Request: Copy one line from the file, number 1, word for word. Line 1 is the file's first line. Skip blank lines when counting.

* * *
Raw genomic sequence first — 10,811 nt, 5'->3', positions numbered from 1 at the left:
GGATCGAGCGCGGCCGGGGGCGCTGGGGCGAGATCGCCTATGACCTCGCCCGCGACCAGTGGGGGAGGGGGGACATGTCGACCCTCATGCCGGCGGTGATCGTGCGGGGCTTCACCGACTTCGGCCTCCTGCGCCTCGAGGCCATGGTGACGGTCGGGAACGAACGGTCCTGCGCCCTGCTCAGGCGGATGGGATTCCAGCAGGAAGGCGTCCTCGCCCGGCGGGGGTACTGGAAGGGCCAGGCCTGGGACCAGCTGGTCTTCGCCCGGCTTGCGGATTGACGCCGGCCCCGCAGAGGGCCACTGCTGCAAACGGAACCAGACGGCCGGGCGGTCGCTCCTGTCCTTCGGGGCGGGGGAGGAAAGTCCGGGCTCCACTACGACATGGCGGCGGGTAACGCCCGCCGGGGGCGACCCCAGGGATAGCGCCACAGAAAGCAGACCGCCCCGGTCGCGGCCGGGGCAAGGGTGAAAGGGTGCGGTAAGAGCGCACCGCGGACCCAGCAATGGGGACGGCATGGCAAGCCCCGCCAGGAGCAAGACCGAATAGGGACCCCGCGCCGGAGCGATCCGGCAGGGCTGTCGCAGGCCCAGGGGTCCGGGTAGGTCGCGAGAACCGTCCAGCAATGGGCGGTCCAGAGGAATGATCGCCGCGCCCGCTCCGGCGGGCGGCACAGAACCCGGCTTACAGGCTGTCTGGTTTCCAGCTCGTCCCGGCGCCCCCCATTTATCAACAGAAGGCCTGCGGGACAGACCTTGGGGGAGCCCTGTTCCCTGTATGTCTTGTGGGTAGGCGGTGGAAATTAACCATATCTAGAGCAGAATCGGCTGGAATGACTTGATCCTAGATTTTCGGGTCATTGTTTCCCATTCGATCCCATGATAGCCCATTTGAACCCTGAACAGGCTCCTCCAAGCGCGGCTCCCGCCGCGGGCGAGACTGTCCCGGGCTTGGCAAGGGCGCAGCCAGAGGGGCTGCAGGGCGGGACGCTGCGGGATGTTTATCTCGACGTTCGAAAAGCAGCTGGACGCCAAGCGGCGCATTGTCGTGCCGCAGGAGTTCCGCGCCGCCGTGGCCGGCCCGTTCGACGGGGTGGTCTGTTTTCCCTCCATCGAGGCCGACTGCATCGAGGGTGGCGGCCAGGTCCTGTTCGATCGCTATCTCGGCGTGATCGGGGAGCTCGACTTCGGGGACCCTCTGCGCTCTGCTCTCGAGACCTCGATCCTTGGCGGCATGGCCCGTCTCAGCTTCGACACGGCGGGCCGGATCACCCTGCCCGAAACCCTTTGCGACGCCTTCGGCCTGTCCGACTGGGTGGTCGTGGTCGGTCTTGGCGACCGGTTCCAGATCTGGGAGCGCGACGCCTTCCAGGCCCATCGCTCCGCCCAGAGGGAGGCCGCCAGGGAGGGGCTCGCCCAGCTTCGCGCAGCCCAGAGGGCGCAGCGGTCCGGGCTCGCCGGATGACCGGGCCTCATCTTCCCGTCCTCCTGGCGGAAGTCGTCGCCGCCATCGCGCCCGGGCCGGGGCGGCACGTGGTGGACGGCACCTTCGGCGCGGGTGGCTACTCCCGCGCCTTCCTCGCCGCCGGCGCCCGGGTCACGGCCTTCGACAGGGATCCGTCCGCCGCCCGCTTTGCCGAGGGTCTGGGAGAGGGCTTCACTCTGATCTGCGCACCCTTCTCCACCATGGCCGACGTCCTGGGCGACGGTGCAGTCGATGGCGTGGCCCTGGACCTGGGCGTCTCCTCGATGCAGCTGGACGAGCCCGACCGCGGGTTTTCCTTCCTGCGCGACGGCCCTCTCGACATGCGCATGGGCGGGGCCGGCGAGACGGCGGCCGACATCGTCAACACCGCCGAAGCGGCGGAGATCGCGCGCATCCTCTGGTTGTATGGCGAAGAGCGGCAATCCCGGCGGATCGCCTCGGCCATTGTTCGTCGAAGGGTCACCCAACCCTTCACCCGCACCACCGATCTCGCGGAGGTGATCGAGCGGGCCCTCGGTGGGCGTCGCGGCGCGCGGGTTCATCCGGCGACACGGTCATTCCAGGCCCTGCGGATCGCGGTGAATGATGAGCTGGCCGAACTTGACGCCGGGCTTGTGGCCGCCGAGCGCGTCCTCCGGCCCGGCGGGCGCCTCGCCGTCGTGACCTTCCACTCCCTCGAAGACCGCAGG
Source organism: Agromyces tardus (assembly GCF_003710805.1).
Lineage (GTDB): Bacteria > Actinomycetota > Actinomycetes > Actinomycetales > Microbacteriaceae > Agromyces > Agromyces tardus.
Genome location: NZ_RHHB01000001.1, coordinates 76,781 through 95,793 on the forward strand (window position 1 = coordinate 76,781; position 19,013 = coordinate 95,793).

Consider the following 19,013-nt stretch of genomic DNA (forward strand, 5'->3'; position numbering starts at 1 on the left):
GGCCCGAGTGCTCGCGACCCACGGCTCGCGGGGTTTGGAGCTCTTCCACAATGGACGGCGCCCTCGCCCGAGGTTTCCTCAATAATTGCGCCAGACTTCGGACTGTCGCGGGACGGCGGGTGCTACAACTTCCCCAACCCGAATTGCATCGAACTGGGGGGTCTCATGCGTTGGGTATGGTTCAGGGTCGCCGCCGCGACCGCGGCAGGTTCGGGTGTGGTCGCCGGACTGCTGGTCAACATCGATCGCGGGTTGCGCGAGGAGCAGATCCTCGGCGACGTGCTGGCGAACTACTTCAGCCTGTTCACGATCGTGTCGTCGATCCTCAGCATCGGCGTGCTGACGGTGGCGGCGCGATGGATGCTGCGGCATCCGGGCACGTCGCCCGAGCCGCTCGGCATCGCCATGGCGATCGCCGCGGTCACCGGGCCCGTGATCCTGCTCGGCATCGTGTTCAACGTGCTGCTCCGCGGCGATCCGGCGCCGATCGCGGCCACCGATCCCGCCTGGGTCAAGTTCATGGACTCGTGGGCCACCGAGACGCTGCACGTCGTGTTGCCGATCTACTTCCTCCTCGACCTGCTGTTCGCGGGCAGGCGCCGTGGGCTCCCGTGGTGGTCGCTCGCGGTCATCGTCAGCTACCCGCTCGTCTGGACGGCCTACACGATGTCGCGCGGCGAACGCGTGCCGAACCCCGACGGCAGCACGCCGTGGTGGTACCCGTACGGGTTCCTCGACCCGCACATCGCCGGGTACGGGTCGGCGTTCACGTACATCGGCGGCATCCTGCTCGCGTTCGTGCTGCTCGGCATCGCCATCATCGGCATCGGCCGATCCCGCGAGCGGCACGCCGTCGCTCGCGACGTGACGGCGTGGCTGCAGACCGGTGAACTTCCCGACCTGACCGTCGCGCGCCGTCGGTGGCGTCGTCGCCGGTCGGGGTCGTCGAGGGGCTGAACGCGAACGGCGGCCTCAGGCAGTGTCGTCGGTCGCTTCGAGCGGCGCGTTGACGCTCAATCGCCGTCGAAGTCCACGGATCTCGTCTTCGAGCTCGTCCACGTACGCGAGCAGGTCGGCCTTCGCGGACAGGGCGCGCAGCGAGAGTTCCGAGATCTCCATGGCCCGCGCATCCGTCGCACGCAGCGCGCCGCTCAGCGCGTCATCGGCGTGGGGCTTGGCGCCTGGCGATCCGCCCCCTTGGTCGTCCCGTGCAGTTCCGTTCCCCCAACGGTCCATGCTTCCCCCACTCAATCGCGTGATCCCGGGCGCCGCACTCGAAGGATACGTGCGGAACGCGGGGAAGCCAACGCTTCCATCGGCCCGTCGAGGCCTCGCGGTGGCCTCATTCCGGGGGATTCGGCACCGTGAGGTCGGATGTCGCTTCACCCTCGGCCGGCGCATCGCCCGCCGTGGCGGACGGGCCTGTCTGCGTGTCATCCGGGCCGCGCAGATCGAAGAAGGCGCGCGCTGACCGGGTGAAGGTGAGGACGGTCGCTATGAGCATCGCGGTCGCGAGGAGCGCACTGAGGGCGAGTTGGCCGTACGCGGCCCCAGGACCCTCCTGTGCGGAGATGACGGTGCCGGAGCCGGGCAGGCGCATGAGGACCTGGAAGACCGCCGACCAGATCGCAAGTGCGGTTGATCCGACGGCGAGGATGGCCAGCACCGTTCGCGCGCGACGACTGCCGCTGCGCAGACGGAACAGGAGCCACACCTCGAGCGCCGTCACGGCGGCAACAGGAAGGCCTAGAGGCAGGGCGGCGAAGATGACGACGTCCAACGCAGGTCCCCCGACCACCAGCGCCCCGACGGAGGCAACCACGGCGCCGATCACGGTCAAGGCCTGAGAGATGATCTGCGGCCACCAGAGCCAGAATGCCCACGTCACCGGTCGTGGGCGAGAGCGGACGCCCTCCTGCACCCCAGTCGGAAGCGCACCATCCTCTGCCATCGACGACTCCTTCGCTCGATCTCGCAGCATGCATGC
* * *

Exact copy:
Raw genomic sequence first — 10,811 nt, 5'->3', positions numbered from 1 at the left: